It is important to plan ahead by putting in place Powers of Attorney. These can give you peace of mind that someone you trust will look after your affairs if you can’t. At Clarke Mairs we take time to understand your wishes, discuss the options, and put in place Powers of Attorney that are right for you.


  • You can put in place both Lasting Powers of Attorney and General Powers of Attorney.
    • There are two types of Lasting Power of Attorney:
    • A Lasting Power of Attorney for Property and Financial Affairs. This allows someone to manage your finances including paying your bills, collecting your income and benefits and selling your home.
  • A Lasting Power of Attorney for Health and Welfare. This allows someone to manage your health and welfare including where you live, your day-to-day care, and consenting or refusing medical examination and treatment on your behalf.
  • General Powers of Attorney allow family, friends and professionals to look after your finances only. Unlike Lasting Powers, they can only be used when you have capacity. They are useful if you travel a lot, or in the interim whilst Lasting Powers of Attorney are being registered with the Public Guardian.
  • There are lots of considerations when putting in place Powers of Attorney: Who should I pick as my primary attorneys?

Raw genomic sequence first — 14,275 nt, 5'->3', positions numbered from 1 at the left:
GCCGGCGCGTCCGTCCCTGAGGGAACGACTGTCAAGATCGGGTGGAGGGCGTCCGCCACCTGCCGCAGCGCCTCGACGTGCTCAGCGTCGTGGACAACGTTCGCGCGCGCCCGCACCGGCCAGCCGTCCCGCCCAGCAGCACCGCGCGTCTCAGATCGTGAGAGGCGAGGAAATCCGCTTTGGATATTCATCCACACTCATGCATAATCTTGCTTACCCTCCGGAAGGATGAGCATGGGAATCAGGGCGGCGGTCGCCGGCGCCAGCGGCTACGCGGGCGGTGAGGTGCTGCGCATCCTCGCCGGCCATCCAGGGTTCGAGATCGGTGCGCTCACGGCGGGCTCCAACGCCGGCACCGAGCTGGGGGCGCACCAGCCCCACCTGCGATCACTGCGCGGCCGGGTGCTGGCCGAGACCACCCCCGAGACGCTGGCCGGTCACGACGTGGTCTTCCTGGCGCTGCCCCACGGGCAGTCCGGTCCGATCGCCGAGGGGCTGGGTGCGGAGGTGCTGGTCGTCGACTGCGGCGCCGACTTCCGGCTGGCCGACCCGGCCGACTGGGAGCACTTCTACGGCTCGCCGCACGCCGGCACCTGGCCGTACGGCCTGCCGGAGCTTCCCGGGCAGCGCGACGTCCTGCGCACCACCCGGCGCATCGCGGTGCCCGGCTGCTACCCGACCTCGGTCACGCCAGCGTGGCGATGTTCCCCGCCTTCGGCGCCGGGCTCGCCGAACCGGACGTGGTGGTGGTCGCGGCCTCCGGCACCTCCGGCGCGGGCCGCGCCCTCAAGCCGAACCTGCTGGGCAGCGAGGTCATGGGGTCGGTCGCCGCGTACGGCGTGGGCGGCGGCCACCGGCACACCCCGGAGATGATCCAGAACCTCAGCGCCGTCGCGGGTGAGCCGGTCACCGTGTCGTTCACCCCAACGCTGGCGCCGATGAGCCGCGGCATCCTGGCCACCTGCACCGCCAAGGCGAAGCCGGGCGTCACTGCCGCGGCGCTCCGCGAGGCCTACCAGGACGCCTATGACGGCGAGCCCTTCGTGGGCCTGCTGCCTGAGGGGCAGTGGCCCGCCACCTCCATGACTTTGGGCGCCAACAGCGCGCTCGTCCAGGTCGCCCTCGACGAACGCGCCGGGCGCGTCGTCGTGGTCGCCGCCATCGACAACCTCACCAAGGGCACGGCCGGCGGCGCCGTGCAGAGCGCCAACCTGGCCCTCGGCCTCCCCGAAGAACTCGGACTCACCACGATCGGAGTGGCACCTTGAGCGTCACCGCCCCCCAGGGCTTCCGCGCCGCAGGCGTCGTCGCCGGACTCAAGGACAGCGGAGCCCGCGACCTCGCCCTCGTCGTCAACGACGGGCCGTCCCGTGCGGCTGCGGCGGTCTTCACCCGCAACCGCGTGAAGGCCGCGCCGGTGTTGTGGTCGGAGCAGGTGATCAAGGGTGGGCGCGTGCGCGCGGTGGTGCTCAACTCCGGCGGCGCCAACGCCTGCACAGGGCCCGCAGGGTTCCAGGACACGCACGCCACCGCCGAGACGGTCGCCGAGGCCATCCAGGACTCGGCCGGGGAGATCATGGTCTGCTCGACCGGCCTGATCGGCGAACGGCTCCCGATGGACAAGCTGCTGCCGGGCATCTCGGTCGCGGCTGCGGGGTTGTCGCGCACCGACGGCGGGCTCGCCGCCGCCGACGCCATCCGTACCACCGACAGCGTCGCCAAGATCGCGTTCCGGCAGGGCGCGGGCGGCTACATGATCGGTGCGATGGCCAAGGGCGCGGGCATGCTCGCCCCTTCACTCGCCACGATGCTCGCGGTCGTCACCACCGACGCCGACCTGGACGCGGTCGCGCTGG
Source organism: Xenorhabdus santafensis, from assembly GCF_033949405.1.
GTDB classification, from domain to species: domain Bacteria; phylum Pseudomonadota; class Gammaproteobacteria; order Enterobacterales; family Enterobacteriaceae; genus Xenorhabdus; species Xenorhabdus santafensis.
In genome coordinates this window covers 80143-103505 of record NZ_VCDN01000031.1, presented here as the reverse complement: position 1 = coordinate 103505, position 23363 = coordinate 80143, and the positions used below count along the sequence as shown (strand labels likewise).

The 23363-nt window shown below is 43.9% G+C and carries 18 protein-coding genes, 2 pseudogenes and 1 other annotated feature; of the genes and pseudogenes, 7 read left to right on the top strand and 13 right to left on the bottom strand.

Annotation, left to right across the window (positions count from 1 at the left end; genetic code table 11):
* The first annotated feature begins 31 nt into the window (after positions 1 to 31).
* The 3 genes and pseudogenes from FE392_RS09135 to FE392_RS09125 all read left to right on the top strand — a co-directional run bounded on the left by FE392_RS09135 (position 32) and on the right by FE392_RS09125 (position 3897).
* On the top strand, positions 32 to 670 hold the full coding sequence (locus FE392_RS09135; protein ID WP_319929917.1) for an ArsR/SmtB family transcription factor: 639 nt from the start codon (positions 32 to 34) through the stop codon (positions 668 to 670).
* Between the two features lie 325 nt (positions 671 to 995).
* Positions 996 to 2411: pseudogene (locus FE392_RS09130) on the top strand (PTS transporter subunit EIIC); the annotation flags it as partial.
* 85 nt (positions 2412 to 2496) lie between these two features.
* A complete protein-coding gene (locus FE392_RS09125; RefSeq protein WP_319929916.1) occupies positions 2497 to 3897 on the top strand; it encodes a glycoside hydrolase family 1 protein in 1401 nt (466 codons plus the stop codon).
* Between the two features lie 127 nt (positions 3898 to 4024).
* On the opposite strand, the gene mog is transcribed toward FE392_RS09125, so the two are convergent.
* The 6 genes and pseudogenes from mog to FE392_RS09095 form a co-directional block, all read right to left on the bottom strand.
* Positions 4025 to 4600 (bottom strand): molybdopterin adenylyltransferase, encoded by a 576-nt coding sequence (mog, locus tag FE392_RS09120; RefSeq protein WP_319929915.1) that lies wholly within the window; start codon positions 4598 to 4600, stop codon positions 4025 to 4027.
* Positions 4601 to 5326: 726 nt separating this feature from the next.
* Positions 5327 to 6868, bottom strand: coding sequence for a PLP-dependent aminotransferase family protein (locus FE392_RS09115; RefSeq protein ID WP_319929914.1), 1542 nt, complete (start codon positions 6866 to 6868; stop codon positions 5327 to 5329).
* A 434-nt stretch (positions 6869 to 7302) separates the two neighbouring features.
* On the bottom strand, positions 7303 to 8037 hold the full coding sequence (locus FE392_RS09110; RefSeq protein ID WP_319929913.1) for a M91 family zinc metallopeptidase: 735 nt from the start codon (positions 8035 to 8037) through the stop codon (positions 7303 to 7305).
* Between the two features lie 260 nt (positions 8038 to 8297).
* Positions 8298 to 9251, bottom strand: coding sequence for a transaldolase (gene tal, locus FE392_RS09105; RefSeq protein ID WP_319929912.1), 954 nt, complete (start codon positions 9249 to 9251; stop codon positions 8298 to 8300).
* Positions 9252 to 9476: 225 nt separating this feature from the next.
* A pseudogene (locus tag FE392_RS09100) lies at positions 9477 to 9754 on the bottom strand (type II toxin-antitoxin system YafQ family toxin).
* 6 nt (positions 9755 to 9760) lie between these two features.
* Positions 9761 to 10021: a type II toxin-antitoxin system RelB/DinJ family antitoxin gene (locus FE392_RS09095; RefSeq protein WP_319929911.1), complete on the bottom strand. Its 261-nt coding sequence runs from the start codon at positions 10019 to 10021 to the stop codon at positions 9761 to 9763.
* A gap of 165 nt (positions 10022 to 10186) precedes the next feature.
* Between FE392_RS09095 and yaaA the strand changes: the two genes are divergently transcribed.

Should I select replacement attorneys? How should my attorneys act together? When and how should I include guidance and instructions for my attorneys? Should I also put in place an Advance Decision? We can advise you.
  • Lasting Powers of Attorney are for anyone 18 or over. No one knows at what time something may happen to them. In the UK someone develops dementia every three minutes and someone suffers a stroke every five minutes.
  • Should you lose capacity and not have in place Lasting Powers of Attorney your spouse may not be able to manage your affairs. They will not have the legal authority to do so.
  • Without a Lasting Power of Attorney for Health and Welfare, many families find that decisions about their spouse, child or parent are left to a social worker, medical professionals or even the court. There is a risk that families will have little or no influence even if they believe it is not what the individual would have wanted.
  • Without a Lasting Power of Attorney for Property and Financial Affairs, if you lost capacity, a person would have to undertake a more costly and time consuming process to be become your deputy. The person/s appointed may not be your preferred choice.
  • Enduring Powers of Attorney created before October 2007 are still valid. These must be registered with the Public Guardian when someone is or is becoming mentally incapable. We can help with this registration process.


‘A dementia-friendly community is a city, town or village where people with dementia are understood, respected and supported and confident they can contribute to community life.’

Team Involved